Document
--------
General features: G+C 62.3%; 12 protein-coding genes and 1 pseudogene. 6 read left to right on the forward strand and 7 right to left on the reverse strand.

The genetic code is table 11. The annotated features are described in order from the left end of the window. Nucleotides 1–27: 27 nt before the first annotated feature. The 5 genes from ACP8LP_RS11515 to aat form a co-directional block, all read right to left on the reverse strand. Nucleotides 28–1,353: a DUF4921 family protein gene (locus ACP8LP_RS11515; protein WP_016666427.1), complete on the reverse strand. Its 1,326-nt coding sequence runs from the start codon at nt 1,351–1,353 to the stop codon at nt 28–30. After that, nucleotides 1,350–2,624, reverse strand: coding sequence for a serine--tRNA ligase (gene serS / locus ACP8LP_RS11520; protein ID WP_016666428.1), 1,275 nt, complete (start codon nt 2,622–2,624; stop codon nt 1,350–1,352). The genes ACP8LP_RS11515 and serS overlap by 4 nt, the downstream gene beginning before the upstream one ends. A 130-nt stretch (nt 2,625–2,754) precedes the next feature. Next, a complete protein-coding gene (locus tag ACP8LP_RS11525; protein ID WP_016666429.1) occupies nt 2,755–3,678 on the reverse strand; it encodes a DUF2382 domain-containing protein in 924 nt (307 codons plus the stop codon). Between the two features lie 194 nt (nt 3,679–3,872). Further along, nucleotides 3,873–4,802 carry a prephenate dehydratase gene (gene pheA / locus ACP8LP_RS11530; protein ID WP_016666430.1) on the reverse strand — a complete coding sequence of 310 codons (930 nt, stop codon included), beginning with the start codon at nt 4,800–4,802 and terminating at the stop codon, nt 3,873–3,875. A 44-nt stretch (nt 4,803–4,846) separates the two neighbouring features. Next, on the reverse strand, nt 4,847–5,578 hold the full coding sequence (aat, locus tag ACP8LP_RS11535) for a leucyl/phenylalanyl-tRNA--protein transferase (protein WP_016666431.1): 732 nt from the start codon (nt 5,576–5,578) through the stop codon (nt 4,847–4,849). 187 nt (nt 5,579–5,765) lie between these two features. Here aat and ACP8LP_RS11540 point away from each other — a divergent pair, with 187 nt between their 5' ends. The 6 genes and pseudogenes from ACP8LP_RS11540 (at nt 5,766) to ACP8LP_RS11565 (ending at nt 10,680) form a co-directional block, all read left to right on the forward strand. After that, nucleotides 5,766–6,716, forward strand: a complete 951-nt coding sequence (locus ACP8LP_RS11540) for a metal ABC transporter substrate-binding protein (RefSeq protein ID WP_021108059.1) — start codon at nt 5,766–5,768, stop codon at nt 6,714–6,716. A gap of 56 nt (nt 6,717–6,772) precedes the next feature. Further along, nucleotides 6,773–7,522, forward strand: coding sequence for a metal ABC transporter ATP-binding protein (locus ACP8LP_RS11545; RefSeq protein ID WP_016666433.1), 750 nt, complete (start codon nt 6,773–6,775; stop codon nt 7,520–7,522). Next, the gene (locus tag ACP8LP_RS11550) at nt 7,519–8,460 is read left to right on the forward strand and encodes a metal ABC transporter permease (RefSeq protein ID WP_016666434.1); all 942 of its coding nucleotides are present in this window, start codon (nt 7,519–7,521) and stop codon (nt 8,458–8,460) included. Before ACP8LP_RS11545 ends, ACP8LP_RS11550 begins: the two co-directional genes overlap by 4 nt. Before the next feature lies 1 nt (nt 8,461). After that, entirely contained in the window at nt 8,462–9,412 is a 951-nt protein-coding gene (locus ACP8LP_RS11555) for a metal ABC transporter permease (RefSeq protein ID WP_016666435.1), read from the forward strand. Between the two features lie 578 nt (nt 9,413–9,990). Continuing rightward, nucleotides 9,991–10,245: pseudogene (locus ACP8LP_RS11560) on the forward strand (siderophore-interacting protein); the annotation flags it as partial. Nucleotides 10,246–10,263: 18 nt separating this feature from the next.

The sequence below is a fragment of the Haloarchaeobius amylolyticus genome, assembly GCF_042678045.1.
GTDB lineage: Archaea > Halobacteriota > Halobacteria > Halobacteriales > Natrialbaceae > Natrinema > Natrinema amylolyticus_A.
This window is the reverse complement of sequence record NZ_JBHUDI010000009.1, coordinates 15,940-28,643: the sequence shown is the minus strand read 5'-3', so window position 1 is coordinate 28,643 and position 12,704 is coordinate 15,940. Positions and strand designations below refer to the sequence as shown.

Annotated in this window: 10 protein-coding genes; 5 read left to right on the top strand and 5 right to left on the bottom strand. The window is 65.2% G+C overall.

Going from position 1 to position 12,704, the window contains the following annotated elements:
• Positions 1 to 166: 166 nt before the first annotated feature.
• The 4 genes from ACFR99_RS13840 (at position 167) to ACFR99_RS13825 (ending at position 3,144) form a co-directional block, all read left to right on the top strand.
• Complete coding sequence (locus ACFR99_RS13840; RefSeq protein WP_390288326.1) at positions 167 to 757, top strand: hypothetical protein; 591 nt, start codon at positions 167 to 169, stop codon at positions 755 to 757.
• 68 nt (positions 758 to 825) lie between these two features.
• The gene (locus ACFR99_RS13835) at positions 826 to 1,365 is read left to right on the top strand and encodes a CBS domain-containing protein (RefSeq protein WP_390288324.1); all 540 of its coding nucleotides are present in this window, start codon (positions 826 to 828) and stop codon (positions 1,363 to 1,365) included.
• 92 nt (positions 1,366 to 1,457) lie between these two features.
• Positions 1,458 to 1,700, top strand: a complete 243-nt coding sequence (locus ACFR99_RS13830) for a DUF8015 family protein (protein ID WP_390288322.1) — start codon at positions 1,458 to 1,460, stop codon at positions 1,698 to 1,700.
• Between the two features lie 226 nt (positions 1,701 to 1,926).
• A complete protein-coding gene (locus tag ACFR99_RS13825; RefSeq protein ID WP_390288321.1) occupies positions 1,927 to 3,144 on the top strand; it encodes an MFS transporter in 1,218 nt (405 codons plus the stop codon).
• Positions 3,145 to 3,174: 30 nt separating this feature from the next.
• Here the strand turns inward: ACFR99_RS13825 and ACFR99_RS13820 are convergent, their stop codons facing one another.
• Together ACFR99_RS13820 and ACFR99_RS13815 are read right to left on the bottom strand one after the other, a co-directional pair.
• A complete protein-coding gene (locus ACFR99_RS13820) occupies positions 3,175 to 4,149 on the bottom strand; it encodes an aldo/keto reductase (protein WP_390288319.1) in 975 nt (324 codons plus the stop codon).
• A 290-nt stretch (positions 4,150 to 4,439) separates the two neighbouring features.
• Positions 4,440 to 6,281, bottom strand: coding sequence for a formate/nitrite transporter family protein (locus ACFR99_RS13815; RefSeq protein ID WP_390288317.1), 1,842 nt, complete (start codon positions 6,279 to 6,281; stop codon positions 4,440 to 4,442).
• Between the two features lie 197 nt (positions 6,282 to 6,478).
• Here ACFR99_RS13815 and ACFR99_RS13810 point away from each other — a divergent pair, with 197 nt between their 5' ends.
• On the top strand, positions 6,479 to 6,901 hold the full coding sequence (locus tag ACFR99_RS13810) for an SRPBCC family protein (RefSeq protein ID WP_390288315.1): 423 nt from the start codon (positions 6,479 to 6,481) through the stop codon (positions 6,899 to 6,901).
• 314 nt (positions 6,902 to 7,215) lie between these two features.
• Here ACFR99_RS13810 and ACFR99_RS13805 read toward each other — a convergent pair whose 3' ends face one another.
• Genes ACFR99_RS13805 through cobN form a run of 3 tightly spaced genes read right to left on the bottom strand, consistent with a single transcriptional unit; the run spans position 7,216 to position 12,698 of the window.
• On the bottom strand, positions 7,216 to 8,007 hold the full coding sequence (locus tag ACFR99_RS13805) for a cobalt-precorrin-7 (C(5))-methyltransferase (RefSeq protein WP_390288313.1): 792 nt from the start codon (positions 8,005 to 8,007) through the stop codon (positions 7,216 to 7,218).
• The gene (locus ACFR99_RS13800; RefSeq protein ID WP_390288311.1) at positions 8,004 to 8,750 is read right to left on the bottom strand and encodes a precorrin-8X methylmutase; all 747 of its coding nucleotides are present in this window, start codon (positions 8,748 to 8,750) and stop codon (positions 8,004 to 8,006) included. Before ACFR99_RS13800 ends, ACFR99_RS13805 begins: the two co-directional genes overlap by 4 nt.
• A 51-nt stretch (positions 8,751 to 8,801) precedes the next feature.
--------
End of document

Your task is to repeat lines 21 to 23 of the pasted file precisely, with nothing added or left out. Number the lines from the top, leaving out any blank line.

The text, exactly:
• A 290-nt stretch (positions 4,150 to 4,439) separates the two neighbouring features.
• Positions 4,440 to 6,281, bottom strand: coding sequence for a formate/nitrite transporter family protein (locus ACFR99_RS13815; RefSeq protein ID WP_390288317.1), 1,842 nt, complete (start codon positions 6,279 to 6,281; stop codon positions 4,440 to 4,442).
• Between the two features lie 197 nt (positions 6,282 to 6,478).